What’s next for the Pac-12? According to Jon Wilner of the Bay Area News Group, it is for the six Pac-12 schools in California and Oregon to coordinate with their local health officials on safety protocols for practice and competition. That comes after the governors of both states gave clearance Wednesday for Oregon, Oregon State, Cal, Stanford, USC and UCLA to practice by removing restrictions.

There’s still an open question of how quickly the Pac-12 could get its football programs up and running, a timetable that might ultimately put it a couple of weeks behind the Big Ten. It’s largely dependent on how fast they install and perfect the new testing machines, which are due on campuses by late September. There is also the very real question of how long a ramp-up would be needed for teams to prepare players for game action, with speculation ranging from four to eight weeks.

Wilner reported Thursday that Pac-12 athletic directors have targeted Oct. 31 — a week behind the Big Ten — as a date to open the season. That may be overly ambitious, but if accomplished would make possible an eight-game season. That might be enough to gain consideration for the College Football Playoff in a year when Oregon, in particular, believes it has a team to contend.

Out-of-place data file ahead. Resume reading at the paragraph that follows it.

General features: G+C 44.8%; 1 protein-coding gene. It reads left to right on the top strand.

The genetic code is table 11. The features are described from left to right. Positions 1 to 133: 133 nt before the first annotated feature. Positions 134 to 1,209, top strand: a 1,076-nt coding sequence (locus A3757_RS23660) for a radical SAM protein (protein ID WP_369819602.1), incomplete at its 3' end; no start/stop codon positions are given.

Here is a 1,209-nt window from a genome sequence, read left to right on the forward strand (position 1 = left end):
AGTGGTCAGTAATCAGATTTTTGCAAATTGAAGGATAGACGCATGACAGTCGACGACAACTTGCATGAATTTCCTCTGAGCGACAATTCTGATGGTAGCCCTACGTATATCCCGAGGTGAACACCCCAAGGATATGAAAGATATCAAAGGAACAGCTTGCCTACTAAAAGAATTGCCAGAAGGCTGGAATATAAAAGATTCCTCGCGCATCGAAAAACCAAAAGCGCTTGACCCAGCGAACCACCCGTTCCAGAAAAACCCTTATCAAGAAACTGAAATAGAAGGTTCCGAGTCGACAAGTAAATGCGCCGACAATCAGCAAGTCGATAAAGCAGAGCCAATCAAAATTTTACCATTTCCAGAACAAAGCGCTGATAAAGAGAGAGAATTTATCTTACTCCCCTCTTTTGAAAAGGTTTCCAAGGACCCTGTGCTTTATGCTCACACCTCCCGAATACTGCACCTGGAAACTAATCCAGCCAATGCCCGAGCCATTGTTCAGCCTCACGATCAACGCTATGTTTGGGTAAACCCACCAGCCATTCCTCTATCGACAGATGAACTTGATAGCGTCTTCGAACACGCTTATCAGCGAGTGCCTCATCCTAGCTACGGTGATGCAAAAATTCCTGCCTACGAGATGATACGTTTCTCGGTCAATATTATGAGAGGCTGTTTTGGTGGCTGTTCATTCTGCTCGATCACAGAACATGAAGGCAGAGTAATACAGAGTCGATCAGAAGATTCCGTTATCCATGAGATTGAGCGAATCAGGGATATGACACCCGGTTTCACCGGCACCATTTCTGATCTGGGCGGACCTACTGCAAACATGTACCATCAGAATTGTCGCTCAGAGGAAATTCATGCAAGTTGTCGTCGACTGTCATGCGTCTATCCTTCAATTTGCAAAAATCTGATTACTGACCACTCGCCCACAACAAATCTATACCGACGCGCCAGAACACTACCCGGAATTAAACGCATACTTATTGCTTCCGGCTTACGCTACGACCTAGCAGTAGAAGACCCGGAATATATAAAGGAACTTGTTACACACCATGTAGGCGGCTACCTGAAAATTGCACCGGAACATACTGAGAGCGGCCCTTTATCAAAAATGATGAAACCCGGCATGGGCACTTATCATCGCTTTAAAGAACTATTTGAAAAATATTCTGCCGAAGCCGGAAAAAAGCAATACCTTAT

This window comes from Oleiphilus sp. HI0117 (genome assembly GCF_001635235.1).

The momentum for joining its Power Five brethren on the gridiron seems unstoppable at this point. That doesn’t mean the Pac-12 has covered itself with glory. You have to wonder why commissioner Larry Scott didn’t push Oregon and California for a waiver earlier so those six teams could have stepped up their training. And why the conference didn’t have more urgency when it procured the testing machines two weeks ago. Also, why the conference can’t seem to make a bold decision without following the lead of the Big Ten.

Is there some scrambling to save face going on? No doubt. For the Pac-12 to be the only FBS conference besides the MAC and Mountain West not playing in the fall would be deadly to its reputation. Its grand scheme of playing a spring season would have looked foolish in isolation, if it happened at all, which is highly doubtful.

When football was postponed in August, Husky coach Jimmy Lake expressed confidence that other major conferences, such as the ACC and Big 12, would follow suit. But that didn’t happen. Instead those leagues didn’t look back, and the Big Ten was bombarded with pressure from its coaches, players, players’ families, fans and politicians to get on the field.

The pressure on the Pac-12, at least overtly, was not nearly so heavy, perhaps a reflection of a more balanced perspective in these parts. Some would call that “apathy.” I’d like to think that most people realized it simply wasn’t worth it to put players — and by extension the surrounding community — in danger to pursue football games. The beleaguered Pac-12 deserves credit for adhering to that principle.

Now the dynamics have changed dramatically, and it’s possible to map out a plan with vastly less risk.

So: Play ball.